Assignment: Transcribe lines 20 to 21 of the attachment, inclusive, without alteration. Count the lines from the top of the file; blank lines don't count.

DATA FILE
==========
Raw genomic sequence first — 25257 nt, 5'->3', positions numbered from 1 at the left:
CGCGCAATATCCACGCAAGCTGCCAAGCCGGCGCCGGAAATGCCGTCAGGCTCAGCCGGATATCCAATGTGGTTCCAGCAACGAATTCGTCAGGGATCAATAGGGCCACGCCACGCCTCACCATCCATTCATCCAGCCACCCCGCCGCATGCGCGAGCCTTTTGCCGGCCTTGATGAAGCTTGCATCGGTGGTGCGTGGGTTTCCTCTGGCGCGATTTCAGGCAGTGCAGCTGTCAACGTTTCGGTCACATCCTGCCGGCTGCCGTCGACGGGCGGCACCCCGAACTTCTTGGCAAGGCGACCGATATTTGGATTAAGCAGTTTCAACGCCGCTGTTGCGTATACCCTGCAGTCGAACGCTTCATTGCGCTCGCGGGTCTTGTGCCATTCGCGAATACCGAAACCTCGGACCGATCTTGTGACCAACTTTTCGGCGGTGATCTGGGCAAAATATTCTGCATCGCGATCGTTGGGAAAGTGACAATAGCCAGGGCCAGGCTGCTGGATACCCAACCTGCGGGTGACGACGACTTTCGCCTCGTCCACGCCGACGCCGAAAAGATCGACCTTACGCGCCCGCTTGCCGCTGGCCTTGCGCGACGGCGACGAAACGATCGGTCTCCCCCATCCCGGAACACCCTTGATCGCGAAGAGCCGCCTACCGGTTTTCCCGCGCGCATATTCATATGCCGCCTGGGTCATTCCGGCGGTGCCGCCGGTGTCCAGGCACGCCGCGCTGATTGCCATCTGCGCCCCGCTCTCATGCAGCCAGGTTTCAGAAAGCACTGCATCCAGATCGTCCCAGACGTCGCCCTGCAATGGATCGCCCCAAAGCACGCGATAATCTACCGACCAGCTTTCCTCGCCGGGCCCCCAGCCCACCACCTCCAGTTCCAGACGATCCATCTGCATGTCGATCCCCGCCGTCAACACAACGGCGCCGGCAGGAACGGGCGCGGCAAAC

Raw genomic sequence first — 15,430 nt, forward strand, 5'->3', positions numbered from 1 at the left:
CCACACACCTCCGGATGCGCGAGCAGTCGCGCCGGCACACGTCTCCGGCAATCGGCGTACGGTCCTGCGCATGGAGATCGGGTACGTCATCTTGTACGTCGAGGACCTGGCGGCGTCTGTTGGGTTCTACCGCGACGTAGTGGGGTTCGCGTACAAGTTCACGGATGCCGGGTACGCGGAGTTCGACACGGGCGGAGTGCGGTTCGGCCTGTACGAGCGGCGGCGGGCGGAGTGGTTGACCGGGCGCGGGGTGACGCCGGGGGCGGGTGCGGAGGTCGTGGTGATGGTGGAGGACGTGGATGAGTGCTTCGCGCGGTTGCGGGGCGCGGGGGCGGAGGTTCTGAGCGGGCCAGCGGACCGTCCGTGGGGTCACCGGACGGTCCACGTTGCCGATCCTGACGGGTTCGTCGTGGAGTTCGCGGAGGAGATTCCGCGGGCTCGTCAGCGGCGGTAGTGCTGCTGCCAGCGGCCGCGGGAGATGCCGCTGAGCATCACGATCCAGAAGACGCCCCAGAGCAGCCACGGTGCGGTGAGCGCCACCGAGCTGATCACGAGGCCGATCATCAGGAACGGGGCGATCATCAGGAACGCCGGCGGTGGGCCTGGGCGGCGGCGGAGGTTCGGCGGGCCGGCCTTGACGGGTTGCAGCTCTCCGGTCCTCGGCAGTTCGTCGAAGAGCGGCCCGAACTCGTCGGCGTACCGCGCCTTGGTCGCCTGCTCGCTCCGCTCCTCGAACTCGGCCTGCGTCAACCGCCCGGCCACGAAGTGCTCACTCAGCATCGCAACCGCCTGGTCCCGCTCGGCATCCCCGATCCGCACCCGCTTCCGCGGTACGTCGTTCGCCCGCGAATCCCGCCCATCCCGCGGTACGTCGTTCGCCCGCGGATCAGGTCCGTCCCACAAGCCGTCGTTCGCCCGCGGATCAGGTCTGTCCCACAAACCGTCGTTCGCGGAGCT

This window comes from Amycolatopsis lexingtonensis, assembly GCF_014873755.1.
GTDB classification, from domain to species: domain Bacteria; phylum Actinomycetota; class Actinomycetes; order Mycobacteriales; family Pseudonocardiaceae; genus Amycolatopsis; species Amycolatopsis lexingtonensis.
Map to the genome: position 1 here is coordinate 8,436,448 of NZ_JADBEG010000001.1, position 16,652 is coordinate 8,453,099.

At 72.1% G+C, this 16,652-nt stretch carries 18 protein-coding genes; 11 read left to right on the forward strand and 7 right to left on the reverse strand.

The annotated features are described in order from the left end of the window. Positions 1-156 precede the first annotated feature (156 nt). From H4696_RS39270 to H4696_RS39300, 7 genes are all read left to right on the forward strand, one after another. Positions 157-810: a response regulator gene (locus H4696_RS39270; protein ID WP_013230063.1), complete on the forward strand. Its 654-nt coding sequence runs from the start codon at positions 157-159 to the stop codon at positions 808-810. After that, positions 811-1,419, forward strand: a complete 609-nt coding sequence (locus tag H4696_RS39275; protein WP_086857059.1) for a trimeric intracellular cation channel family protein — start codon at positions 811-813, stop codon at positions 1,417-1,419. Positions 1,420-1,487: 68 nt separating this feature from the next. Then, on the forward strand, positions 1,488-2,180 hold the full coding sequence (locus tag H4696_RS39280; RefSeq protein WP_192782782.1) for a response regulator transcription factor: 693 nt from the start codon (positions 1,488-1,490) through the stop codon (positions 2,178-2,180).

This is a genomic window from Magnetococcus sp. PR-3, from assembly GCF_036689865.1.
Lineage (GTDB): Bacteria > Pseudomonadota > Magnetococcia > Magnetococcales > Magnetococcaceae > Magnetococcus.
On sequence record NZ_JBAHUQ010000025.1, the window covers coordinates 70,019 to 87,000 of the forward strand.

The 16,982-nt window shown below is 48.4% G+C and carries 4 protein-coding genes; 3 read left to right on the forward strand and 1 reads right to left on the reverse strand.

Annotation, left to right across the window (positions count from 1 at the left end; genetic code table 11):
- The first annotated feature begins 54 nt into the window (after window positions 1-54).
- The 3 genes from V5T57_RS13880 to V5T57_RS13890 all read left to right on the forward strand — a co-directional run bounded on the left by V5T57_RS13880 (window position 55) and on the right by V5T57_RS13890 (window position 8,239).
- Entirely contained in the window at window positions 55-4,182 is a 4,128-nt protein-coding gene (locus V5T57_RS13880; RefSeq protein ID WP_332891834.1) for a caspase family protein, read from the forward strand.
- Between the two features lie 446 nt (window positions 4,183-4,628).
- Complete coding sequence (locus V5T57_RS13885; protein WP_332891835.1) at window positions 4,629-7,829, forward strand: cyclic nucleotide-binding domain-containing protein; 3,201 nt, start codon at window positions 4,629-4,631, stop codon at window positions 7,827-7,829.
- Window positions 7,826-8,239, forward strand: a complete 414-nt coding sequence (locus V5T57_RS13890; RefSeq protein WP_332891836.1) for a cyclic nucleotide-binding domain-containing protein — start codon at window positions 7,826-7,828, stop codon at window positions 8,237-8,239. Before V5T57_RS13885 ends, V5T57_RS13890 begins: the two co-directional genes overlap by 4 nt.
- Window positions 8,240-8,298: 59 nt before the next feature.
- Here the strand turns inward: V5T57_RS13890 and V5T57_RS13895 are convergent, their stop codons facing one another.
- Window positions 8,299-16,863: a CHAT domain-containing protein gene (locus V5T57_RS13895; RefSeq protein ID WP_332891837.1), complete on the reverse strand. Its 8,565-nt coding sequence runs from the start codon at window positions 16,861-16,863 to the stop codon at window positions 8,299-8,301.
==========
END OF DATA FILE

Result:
- Window positions 7,826-8,239, forward strand: a complete 414-nt coding sequence (locus V5T57_RS13890; RefSeq protein WP_332891836.1) for a cyclic nucleotide-binding domain-containing protein — start codon at window positions 7,826-7,828, stop codon at window positions 8,237-8,239. Before V5T57_RS13885 ends, V5T57_RS13890 begins: the two co-directional genes overlap by 4 nt.
- Window positions 8,240-8,298: 59 nt before the next feature.